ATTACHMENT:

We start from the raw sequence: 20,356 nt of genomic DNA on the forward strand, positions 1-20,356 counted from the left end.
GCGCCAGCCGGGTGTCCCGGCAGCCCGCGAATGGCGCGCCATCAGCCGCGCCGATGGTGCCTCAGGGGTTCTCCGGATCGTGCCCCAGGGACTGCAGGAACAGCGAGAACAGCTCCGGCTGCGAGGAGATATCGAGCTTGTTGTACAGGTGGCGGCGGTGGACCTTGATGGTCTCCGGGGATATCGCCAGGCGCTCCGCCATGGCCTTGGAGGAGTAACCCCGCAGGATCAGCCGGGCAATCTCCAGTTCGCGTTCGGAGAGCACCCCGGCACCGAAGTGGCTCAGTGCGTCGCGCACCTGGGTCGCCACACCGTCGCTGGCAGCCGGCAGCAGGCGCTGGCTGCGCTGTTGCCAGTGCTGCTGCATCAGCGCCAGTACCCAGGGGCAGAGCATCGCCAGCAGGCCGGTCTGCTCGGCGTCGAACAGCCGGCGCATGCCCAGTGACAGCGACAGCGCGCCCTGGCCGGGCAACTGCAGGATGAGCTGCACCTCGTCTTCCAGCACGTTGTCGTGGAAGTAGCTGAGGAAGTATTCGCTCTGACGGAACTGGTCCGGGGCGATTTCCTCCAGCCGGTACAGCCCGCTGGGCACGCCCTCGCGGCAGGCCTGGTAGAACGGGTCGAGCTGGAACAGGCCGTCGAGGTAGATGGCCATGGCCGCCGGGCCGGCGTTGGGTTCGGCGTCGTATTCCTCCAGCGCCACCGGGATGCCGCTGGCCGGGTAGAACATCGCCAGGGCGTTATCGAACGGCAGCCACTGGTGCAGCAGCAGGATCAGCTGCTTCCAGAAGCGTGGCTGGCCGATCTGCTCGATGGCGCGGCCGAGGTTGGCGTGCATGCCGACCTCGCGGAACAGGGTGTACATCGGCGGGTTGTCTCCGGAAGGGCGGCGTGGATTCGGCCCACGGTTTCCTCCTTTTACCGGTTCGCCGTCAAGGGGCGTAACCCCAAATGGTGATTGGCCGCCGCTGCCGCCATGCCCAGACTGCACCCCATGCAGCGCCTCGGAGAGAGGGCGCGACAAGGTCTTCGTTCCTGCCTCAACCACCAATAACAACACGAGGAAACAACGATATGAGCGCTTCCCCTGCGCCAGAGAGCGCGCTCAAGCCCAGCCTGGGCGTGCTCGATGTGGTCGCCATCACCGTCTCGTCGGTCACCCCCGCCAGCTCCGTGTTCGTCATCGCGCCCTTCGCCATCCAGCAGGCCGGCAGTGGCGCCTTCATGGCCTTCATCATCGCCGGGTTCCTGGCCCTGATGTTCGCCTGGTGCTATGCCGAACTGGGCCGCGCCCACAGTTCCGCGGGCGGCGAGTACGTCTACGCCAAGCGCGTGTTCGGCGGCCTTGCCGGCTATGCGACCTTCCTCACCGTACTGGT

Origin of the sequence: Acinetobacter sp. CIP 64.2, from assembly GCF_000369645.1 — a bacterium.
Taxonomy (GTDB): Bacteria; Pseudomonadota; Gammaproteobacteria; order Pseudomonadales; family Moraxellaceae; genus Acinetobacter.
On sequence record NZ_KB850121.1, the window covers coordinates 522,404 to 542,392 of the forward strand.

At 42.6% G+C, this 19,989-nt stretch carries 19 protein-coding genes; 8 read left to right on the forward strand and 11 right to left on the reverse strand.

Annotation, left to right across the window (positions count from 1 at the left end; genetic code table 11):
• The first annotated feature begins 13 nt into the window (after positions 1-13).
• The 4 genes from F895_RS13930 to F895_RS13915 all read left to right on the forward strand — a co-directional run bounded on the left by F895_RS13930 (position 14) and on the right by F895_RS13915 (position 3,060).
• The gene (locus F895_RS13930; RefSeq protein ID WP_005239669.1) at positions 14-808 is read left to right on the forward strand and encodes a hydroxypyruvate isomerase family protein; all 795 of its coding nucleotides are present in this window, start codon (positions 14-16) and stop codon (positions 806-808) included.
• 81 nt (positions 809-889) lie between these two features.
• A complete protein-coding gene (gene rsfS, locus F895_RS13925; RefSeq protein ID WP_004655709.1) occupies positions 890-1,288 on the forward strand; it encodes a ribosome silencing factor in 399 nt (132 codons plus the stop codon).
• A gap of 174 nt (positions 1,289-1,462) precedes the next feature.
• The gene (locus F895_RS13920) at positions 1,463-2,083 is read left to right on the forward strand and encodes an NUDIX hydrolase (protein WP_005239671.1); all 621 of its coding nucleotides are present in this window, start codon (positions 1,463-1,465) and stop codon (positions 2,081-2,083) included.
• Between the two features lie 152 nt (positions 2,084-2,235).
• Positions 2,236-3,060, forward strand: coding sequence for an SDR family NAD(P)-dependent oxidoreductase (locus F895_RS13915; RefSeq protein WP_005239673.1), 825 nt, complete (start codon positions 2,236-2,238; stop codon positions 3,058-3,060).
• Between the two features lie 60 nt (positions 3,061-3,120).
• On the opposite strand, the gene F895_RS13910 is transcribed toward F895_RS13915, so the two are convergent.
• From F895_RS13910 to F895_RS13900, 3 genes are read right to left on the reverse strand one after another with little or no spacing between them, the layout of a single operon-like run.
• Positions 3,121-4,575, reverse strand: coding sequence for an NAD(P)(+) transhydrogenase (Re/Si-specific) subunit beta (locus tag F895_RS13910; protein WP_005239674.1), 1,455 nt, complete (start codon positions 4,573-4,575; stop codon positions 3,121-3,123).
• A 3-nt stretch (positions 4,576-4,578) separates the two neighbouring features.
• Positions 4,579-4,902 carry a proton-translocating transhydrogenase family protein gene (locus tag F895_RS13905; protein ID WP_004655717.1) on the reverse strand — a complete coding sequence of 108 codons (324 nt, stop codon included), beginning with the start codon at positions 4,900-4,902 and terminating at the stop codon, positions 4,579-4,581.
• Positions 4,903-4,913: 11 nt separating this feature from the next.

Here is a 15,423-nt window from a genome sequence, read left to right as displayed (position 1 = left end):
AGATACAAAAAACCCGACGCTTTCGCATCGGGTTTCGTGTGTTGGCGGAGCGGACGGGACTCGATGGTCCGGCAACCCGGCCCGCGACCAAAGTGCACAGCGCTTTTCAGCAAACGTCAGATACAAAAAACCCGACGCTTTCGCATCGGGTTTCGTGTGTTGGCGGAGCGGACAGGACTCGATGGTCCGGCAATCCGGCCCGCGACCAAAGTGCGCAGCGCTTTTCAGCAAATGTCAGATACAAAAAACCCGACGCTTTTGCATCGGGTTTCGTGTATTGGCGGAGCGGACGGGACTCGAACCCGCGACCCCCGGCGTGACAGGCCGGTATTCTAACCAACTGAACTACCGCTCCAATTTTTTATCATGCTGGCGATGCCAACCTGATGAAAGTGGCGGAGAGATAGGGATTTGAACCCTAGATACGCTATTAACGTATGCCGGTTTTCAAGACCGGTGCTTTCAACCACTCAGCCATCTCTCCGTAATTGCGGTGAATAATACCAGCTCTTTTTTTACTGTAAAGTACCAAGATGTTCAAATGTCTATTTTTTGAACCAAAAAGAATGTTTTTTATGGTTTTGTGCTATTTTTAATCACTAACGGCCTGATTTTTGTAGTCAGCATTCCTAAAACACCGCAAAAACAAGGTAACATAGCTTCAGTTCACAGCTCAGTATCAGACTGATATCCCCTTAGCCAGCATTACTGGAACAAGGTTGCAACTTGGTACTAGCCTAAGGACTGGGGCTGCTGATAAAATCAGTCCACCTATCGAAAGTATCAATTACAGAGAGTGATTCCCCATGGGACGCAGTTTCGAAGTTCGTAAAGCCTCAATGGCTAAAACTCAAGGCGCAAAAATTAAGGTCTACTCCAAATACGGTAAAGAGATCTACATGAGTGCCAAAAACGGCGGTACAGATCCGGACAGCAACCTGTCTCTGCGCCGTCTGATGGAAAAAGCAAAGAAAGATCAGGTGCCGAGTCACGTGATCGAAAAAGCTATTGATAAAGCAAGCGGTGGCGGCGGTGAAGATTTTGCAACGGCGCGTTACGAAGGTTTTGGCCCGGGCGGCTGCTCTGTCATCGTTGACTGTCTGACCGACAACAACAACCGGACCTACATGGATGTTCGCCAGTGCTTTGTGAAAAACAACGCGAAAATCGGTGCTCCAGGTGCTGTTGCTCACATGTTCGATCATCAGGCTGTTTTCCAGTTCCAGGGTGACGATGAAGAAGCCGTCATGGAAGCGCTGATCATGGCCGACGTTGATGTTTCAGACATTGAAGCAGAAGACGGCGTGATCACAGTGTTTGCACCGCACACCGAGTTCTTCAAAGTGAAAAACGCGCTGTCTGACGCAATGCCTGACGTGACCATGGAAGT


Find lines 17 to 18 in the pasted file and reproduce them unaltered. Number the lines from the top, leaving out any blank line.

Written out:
• Between the two features lie 60 nt (positions 3,061-3,120).
• On the opposite strand, the gene F895_RS13910 is transcribed toward F895_RS13915, so the two are convergent.